As a party builds, and the crowd begins to increase in size, it’s important for the DJ to control the vibe and energy in the room by not starting out too fast.  A gradual increase of the pace sets a solid foundation for the energetic climax later in the night that should take place.

To illustrate this, I have curated some audio of a live set recorded at one of my first residencies in the Buckhead party district of Atlanta during the early 2000’s – when nightlife carried on until 4am in the city.  This was the hottest attraction in the city at the ultra sexy upscale venue, Kream – the same one mentioned by Jermaine Dupri in the song “Welcome to Atlanta.”

It was important for me to give a really organic representation of how a reggae dancehall sound system controls a dance, not only for the entertainment of the patrons but also because I wanted my guest DJs to feel comfortable enough to go hard with the crowd when it was their turn to take control.  Once the foundation is set with a good “early-warm,” it’s then much easier and much more likely that the dance will erupt in excitement later on.

My set commences with strictly veteran singers from the 1970’s and 1980’s like John Holt, Sugar Minott, Nitty Gritty, Dennis Brown, The Heptones and Barrington Levy.  After about 40 minutes, selections from the 1990’s could be heard with the first Everton Blender tunes, Luciano, and a Garnett Silk mega mix.  Listen as the MC, SuperPEC welcomes several people to the dance, and a crowd gathers for the ensuing festivities.  Listen as I carefully advance the pace and turn up the heat while watching the dancefloor start to bubble.

Click below to stream or download audio mp3.

If you’d like to book me to as your DJ for an upcoming event please click here.

The Greatest Studio One Riddims in Dancehall – Reggae Lover Podcast 56

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The original styles of the most popular riddims in dancehall history are all right here in this mix.  Most of the mega hits from the 1980s and 1990s dancehall era’s were remade digital versions of the classics you will hear in this mix.

artwork: The Greatest Studio One Riddims in Dancehall Mix by Highlanda Sound, Reggae Lover Podcast Episode 56

The Greatest Studio One Riddims in Dancehall Mix by Highlanda Sound, Reggae Lover Podcast Episode 56

If you downloaded Ultimate Studio One Riddims – Reggae Lover Podcast Episode 55, then this will be a great companion.  This segment is more uptempo and even more iconic in content with no songs repeated from the previous mix (except my Little Pinchers dubplate which is on a different riddim).  If you should enjoy, please do leave a comment and share.


Tracklist:
1. Amazing Sound – Mikey General (dubplate)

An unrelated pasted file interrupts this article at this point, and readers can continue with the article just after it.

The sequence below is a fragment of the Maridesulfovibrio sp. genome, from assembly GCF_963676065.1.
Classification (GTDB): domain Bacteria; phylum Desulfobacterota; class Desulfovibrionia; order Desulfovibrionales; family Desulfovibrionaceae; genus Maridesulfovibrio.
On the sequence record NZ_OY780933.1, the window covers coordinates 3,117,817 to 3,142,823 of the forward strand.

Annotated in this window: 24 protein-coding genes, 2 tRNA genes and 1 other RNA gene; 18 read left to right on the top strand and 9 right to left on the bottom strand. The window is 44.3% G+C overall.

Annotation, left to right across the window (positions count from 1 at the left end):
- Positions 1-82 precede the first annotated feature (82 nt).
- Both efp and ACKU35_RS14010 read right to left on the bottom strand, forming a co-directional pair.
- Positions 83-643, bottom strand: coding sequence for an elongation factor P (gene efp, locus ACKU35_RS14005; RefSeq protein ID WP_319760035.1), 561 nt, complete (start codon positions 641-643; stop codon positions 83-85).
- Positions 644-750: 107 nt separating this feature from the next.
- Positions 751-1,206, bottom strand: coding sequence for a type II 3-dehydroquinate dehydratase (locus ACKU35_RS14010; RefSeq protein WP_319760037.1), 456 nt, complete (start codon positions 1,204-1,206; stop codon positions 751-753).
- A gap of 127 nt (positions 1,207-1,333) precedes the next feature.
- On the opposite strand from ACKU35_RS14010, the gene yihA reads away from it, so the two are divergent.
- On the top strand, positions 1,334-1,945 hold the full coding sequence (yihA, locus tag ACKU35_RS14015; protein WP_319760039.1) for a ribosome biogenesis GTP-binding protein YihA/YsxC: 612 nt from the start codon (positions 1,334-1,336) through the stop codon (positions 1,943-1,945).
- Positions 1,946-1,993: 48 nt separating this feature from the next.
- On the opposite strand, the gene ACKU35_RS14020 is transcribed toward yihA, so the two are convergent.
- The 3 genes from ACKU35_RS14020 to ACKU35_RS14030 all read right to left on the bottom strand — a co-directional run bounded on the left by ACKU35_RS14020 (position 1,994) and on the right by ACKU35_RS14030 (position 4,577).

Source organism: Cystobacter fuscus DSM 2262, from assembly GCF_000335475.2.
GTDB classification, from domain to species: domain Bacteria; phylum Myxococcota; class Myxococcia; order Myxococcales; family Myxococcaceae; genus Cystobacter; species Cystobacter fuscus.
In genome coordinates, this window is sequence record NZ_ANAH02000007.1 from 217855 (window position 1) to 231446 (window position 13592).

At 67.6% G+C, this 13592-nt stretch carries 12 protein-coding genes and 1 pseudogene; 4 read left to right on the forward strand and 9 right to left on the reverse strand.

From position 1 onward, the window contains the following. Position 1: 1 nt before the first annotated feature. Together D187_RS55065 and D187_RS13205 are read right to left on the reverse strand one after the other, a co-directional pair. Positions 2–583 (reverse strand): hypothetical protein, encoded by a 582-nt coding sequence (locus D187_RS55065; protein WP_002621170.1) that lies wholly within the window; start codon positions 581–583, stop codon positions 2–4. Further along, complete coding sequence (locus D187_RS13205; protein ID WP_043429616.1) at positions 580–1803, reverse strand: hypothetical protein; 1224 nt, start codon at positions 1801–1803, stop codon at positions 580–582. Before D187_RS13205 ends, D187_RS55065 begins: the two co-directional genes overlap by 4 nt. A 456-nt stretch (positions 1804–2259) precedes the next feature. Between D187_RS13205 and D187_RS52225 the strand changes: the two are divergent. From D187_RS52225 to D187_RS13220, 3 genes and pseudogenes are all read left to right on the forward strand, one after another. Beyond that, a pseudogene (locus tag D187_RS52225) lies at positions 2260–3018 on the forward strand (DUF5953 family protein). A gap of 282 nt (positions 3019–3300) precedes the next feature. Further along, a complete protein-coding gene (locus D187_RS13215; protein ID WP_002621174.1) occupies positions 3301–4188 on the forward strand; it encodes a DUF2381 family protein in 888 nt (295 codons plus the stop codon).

2. Love is A Feeling – Earl Sixteen
3. Give Praise – Luciano (dubplate)
4. Heptones Gonna Fight – The Heptones
5. Give Love A Try – Barry Brown
6. Here I Stand – Carlton Livingston
7. Pretty Looks Isn’t All – The Heptones
8. The Girl is Mine – Frankie Paul
9. Never Give Up – Sugar Minott
10. Compliments to Studio One – Michigan and Smiley
11. Babylon Bridge – Dillinger
12. Bobby Babylon – Freddie McGregor
13. No Call Me Cracky – Lone Ranger
14. Take a Ride – Al Campbell
15. Truths and Rights – Johnny Osbourne
16. Automatic – Lone Ranger
17. Created By the Father – Dennis Brown
18. New Millennium – Wayne Marshall
19. I’m Just a Guy – Alton Ellis
20. Vanity – Sugar Minott
21. Rub a Dub Style – Michigan and Smiley
22. Highlanda Kill Your Sound – Warrior King (dubplate)
23. Ram Dance Master – Brigadier Jerry
24. She Gone She Gone – Linval Thompson
25. Program – Frankie Paul
26. You A Fool Boy – Angela Prince
27. Deliver Us – Half Pint
28. Rougher Yet – Slim Smith
29. Come To Me – The Jay Tees
30. Our Love – Yami Bolo
31. Love Bump – Lone Ranger
32. No Say So – Little John
33. Feel Like Jumping – Marcia Griffiths
34. Greatest Sound In The Dance – XO (dubplate)
35. Highlanda Run Yah So – Little Pinchers (dubplate)
36. Highlanda Bus – Sluggy Ranks (dubplate)
37. Render Your Heart – Sluggy Ranks
38. Armageddon Time – Willie Williams
39. Lend Me The Sixteen – Johnny Osbourne
40. Nice Up the Dance – Michigan and Smiley
41. Keep On Moving – Johnny Osbourne
42. Never Let Go – Slim Smith
43. I Shall Sing – Marcia Griffiths
44. The Answer – Lone Ranger
45. No Regrets – Carlton Livingston
47. Can’t Buy My Love – Johnny Osbourne
48. Consider Me – Jennifer Lara
49. I Don’t Know Why – Doreen Shaffer
50. No War – Johnny Osbourne
51. Jah Jah Children – Sugar Minott
52. Far East – Barry Brown
53. Jam It Up – Carlton Livingston

Ultimate Studio One Riddims – Reggae Lover Podcast Episode 55

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In honor of my favorite reggae music record label of all time, I have crafted one of my best mixes ever. This is dedicated to you, the reggae lover.

Ultimate Studio One Riddims Mix artwork by Highlanda Sound, Reggae Lover podcast episode 55

Ultimate Studio One Riddims Mix by Highlanda Sound, Reggae Lover podcast episode 55


Tracklist:

  1. Pick Up the Pieces – The Royals
  2. Reggae Is the Key – Earl Sixteen
  3. Africa Here I Come – Freddie McGregor
  4. Sweet Sweet Guyana – Luciano and Mikey General (dubplate)
  5. Love You Still – George Scott